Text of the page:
Francis Karanja has made a career out of turning old dilapidated commercial and residential buildings across the country into eye-turners. Starting as a mason in 2015, he has fashioned himself as a talented interior and exterior decorator specialising in refurbishing walls and ceilings.
It was at a construction site first where he worked as a right-hand man when he realised a gap in the interior and exterior finishing business in the real estate sector. Most of the finishings, he says, seemed impersonal and their owners were eager to give them a facelift.
However, penetrating the real estate business was not a walk in the park. Without the massive outlay required to set up a company, Mr Karanja knew he had to get creative. With only Sh500, Karanja started by purchasing some basic tools used in construction and fabricated others from scrap in a junkyard.
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Then in 2016 he firmly planted his feet in the industry by founding Platinum+ Mouldings, a firm that focuses on renovations and face-lifts that entail moldings, gypsum ceilings, wainscoting, water fountains, natural stone cladding, and other construction finishing services. The company also offers consultancy services.
“When I joined the industry, most people just followed the already existing patterns of construction, leaving everything purely basic. This gave me an opportunity to express myself artistically by offering customised artistic finishes,” he says.
His first project earned him such positive feedback that the neighbours of his client invited him to work on their houses too. "This included re-doing previously designed finishes by other designers,” he says.
Since then, Mr Karanja has worked on more unique designs that have earned him a steady stream of customers.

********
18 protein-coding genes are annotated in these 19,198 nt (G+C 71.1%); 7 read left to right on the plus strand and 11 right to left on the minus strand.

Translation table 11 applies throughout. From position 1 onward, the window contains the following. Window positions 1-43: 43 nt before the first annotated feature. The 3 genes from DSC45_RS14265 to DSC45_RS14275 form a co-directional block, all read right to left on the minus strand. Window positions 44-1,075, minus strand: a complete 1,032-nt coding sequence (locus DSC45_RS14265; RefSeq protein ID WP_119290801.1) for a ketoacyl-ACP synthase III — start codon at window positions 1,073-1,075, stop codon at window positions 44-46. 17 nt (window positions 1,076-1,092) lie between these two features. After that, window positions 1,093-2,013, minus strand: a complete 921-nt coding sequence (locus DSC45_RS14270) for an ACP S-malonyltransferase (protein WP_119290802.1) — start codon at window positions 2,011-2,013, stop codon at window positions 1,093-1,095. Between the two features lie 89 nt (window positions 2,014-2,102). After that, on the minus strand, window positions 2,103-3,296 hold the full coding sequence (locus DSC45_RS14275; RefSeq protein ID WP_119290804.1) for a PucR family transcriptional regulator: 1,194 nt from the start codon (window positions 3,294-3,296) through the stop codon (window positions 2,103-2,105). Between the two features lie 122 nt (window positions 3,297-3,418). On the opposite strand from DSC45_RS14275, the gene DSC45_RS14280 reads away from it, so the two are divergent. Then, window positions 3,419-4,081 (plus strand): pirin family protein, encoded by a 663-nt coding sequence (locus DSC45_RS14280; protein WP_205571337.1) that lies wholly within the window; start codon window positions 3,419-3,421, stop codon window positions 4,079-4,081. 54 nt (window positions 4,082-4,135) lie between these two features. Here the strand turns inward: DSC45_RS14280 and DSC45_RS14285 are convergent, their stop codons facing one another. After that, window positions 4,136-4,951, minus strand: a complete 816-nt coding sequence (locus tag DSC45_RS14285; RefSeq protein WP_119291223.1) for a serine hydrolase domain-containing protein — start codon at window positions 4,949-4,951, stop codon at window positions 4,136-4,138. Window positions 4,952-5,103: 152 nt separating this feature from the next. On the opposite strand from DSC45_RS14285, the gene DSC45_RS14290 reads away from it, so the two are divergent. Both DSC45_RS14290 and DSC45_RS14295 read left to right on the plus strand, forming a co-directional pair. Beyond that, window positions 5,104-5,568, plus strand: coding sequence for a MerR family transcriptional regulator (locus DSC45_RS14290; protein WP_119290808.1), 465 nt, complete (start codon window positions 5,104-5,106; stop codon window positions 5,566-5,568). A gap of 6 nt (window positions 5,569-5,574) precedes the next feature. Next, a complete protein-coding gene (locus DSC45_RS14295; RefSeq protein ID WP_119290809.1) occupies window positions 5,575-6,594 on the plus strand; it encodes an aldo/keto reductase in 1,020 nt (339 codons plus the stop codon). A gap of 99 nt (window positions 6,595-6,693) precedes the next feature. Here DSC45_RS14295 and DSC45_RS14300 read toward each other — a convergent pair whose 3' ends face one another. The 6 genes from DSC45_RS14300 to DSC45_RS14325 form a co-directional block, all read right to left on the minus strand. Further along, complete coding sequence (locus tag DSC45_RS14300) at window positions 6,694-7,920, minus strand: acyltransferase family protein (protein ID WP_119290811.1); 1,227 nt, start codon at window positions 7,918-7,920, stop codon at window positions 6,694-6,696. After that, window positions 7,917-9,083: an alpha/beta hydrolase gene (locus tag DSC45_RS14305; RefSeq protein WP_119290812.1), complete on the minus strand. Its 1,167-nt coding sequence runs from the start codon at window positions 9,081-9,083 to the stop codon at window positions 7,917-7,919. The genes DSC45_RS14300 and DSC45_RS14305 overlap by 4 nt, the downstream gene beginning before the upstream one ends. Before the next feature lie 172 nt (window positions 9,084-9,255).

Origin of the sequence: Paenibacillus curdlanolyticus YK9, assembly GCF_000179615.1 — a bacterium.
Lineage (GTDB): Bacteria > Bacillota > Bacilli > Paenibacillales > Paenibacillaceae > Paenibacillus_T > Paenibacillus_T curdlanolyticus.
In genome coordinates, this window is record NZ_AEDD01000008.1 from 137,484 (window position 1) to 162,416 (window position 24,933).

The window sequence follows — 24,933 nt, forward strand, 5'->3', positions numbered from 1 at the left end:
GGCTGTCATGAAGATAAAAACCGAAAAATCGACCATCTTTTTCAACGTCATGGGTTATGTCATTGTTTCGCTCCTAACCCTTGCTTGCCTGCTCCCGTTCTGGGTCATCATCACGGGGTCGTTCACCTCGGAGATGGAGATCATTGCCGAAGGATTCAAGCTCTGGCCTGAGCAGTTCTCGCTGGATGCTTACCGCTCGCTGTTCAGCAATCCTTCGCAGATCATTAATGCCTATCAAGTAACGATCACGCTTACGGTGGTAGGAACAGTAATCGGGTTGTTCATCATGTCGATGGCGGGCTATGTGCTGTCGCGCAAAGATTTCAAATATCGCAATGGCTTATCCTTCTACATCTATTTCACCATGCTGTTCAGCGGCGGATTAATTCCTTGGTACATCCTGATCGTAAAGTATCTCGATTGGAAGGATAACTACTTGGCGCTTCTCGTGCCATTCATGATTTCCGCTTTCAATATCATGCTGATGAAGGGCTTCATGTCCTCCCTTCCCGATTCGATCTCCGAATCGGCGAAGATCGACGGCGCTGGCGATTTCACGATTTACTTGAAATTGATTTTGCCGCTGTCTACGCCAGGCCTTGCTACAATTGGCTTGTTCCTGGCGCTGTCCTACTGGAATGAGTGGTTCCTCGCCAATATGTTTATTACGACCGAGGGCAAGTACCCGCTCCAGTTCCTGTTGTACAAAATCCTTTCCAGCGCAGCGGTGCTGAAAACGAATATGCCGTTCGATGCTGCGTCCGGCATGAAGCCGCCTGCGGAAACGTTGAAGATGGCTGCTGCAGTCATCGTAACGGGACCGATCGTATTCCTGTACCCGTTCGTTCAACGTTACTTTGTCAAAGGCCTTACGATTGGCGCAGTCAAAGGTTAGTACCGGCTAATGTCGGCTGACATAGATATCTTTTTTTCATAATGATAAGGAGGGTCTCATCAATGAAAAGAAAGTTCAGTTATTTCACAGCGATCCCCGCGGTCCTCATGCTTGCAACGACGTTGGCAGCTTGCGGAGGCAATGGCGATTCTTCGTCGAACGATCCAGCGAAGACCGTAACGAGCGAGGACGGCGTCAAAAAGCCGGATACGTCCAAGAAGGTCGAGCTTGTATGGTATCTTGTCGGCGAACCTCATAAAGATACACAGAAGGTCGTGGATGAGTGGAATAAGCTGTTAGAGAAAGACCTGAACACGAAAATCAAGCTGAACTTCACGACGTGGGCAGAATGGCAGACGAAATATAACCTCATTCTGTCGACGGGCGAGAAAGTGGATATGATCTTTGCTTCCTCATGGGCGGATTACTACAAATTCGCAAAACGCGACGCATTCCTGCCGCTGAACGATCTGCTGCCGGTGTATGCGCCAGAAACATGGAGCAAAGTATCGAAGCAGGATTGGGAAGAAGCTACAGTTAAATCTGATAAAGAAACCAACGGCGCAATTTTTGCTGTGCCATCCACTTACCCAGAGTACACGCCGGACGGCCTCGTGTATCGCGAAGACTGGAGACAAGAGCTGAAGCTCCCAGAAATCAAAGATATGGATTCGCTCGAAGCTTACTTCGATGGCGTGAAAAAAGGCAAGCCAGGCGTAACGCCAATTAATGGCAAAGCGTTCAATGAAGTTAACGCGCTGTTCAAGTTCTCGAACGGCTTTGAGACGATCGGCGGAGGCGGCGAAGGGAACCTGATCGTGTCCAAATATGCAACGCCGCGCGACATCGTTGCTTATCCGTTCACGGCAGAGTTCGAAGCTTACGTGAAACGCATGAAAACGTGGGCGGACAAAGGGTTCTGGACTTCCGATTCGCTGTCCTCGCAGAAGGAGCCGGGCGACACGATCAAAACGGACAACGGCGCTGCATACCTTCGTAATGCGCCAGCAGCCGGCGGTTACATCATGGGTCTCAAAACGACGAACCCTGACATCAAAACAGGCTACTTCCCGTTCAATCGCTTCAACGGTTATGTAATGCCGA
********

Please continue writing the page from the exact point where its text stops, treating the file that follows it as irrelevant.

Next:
“We focus on offering quality, customised residential and commercial interior and exterior designs that stand out at affordable rates. We are always keen to produce ideal classic designs that reflect clients’ tastes and requests,” says Mr Karanja of his company which has a workforce of 20.
To improve his business visibility, he has embraced online marketing where he posts most of his works on social media platforms.
With the demand for unique well done houses being high, Karanja says, “Clients are ever looking for someone to deliver quality professional products and service.”
The entrepreneur designer has worked with many clients whose properties range from small one-bedroomed houses to high-end mansions and hotels around the country.
These include commercial and residential structures in Karen, Muthaiga, Runda, Migori, Busia, Nandi Hills, Utawala, Syokimau, Juja, and Rusinga Island among other areas.
“Most of the designs are customised, meaning that we might not have done them before, and so we draft different quotes depending on the client’s design,” he says.
Pricing according to Karanja is highly dependent on many factors, among them: materials to be used, design, the type of finishing, duration of time to be spent on the preparation work, and during the task.
Karanja explains that redecorating a pillar can range from Sh8,000 to Sh40,000 while a simple face-lift can range from Sh50,000 to Sh3 million.
“Our team targets those who understand the power of an overhaul makeover, and what good detailing entails,” Karanja says.
On average, Karanja deals with one client at a time to give his best service.
“These projects cost much, so I always serve one client at a time to ensure that as a team we deliver the best within a good timeframe and still be in a position to serve other booked clients,” he says.
To still make some extra income Mr Karanja offers site consultancy to other clients as their projects take shape in readiness for them to do the finishing. So, what does one require to succeed in the sector?
Other than passion, Mr Karanja says one needs to be very patient. He advises: “The design phase is not easy. One needs to be very creative to come up with designs that will set him or her apart. Again when it comes to the execution of the task, a lot of patience is required to work flawlessly on aspects that require time and steady hands."
Though a success today, Mr Karanja says that a smooth sail never made a skillful mariner as he has had to experience a good share of challenges from clients who fail to honour their word and in the end fail to clear the balance.
“It's also not easy to find young people with the zeal that is required to be in this business. Quite often, one keeps on following up on people, which is a challenge,” he says.
In the future, Karanja aims to further his artistic works in a way that it can serve as a tourist attraction.